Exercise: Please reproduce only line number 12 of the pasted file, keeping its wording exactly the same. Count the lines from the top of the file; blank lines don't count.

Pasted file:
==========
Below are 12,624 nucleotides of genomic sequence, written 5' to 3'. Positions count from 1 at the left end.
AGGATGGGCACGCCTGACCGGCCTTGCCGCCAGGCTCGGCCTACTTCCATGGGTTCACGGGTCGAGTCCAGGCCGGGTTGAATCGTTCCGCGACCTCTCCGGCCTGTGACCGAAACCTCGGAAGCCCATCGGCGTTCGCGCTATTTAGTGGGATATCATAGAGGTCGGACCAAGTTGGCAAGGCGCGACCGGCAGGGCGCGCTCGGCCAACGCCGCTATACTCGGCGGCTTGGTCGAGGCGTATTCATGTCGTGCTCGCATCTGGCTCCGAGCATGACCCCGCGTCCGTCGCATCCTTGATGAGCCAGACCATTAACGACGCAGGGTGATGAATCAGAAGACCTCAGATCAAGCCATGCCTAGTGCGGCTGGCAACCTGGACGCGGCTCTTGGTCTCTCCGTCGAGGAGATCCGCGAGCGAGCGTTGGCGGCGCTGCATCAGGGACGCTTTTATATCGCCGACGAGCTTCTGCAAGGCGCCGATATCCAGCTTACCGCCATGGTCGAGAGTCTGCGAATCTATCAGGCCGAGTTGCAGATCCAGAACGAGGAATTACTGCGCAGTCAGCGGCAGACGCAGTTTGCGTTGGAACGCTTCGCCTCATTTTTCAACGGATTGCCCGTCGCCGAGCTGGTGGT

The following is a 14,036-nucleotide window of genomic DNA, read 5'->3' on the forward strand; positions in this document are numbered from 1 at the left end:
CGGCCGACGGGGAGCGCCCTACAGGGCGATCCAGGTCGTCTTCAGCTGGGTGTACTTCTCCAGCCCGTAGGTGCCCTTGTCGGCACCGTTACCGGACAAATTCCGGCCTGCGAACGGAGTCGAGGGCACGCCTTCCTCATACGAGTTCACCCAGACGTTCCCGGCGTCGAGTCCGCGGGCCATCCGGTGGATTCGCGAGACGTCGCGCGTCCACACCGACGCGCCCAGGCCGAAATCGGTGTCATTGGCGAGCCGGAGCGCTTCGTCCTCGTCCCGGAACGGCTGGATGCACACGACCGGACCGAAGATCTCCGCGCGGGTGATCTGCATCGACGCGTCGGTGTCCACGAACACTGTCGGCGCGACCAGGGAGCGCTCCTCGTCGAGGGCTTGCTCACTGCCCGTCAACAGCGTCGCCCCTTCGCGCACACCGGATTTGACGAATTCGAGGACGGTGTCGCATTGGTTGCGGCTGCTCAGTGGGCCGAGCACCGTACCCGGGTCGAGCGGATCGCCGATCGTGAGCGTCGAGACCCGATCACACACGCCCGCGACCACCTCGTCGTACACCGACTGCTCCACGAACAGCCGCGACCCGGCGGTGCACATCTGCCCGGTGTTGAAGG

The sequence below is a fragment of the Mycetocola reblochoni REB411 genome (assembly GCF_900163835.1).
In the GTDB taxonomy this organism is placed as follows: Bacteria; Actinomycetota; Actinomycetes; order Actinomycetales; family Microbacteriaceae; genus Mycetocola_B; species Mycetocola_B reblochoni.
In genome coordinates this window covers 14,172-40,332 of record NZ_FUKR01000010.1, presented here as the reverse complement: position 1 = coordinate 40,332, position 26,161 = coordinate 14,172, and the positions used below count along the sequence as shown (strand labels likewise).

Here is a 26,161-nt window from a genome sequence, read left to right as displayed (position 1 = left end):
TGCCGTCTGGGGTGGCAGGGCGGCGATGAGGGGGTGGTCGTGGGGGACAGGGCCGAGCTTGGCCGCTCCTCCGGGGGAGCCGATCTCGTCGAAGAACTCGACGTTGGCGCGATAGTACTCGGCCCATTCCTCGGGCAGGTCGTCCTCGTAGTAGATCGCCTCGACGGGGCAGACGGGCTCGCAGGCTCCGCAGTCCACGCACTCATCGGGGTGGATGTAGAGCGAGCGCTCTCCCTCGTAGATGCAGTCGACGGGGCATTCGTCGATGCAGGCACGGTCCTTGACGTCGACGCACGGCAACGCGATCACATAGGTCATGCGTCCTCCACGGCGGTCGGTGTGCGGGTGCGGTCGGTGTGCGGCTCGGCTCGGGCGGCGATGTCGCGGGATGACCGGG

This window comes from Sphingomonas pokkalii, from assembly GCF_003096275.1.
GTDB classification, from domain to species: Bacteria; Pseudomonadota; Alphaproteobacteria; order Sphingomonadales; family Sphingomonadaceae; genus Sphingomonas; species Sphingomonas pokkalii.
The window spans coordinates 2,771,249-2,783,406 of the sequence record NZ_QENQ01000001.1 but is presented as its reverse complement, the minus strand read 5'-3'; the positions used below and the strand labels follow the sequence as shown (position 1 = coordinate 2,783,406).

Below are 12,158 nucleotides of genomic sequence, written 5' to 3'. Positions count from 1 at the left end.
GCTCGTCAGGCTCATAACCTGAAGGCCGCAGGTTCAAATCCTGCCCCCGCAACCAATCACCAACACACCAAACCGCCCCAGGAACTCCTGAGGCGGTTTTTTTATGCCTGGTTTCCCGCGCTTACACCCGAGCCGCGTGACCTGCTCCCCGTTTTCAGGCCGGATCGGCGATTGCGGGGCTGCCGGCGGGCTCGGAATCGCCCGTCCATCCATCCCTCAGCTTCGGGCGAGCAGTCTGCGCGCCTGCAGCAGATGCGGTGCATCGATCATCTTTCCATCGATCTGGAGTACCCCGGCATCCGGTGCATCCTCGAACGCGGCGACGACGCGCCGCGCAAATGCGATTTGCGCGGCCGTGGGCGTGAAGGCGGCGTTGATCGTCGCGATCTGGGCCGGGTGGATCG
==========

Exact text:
The window spans coordinates 2,771,249-2,783,406 of the sequence record NZ_QENQ01000001.1 but is presented as its reverse complement, the minus strand read 5'-3'; the positions used below and the strand labels follow the sequence as shown (position 1 = coordinate 2,783,406).